New York’s Aggravated Unlicensed Operation (AUO) can range from a misdemeanor to a felony. Defending against an AUO is complex and depends on the case. Defense attorneys need to craft a case based on the degree of the AUO: 3rd, 2nd or 1st.
The lowest charge associated with an AUO. This represents an AUO under vehicle or traffic law. An AUO 3rd occurs when a driver has had his or her license suspended due to an unresolved ticket.
The courts will send notice to the DMV if the ticket is not paid, resulting in an AUO.
Defense can argue:
- The defendant changed their address and the DMV was not notified. In this case, the driver did not legally know they had tickets outstanding.
- The ticket was an error.
Anyone that had been charged with an AUO 3rd will want to consult with an attorney. In most cases, all that is needed to resolve the issue is to pay any outstanding tickets that are present.
When an AUO 2nd is issued, this is a result of operating a vehicle while under the influence or when multiple violations are present. A serious crime, an AUO 2nd will require a personal defense.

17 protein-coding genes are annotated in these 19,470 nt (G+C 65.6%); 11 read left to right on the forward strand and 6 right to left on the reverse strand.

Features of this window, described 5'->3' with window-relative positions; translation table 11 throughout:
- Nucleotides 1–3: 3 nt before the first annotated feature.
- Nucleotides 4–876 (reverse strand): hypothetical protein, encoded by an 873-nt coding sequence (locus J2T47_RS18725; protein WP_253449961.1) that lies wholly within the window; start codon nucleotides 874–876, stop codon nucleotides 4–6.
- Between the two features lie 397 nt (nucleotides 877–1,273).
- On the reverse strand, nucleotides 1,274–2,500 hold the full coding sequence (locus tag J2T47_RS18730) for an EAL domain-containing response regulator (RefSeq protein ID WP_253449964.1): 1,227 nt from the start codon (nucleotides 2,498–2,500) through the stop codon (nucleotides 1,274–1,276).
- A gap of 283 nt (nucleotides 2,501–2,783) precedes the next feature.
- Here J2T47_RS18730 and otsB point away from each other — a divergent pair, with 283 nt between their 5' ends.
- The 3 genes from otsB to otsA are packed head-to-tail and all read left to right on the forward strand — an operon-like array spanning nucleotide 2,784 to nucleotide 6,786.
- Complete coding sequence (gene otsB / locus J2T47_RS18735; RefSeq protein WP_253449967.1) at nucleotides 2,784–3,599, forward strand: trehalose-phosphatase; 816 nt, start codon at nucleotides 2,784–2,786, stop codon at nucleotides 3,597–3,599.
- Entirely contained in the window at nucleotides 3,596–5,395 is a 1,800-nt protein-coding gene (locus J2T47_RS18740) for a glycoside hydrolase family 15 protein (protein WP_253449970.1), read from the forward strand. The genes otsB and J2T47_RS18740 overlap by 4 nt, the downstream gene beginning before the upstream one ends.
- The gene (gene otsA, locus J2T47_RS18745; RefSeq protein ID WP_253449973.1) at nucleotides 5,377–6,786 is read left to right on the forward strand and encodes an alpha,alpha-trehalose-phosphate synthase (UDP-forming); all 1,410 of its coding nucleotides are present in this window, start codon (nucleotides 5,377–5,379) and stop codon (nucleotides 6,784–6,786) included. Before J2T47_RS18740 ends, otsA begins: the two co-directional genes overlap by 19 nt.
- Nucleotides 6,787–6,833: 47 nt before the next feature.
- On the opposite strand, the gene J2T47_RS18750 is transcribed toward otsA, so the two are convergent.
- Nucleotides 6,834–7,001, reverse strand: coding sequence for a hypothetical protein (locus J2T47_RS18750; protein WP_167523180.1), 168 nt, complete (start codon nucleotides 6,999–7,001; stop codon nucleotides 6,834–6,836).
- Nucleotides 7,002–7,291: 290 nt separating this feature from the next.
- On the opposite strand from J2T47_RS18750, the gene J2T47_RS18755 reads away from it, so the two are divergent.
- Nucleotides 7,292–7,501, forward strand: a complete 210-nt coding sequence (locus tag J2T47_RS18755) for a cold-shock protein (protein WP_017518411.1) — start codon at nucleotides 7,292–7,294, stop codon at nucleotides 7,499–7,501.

Cases may be reduced to an AUO 3rd or a non-criminal violation.
It may be possible to argue that the breathalyzer was not properly functioning, which resulted in a false positive. However, the driver will still likely be charged with a minimum of an AUO 3rd.
An AUO 1st is a felony and may involve a DWI while having an AUO 2nd, or multiple offenses. These cases do not end well for most drivers, and the defense will likely try to get the charge reduced. Elimination of all charges is very rare.
Call us today at (212) 203-3810 to discuss your defense to an AUO.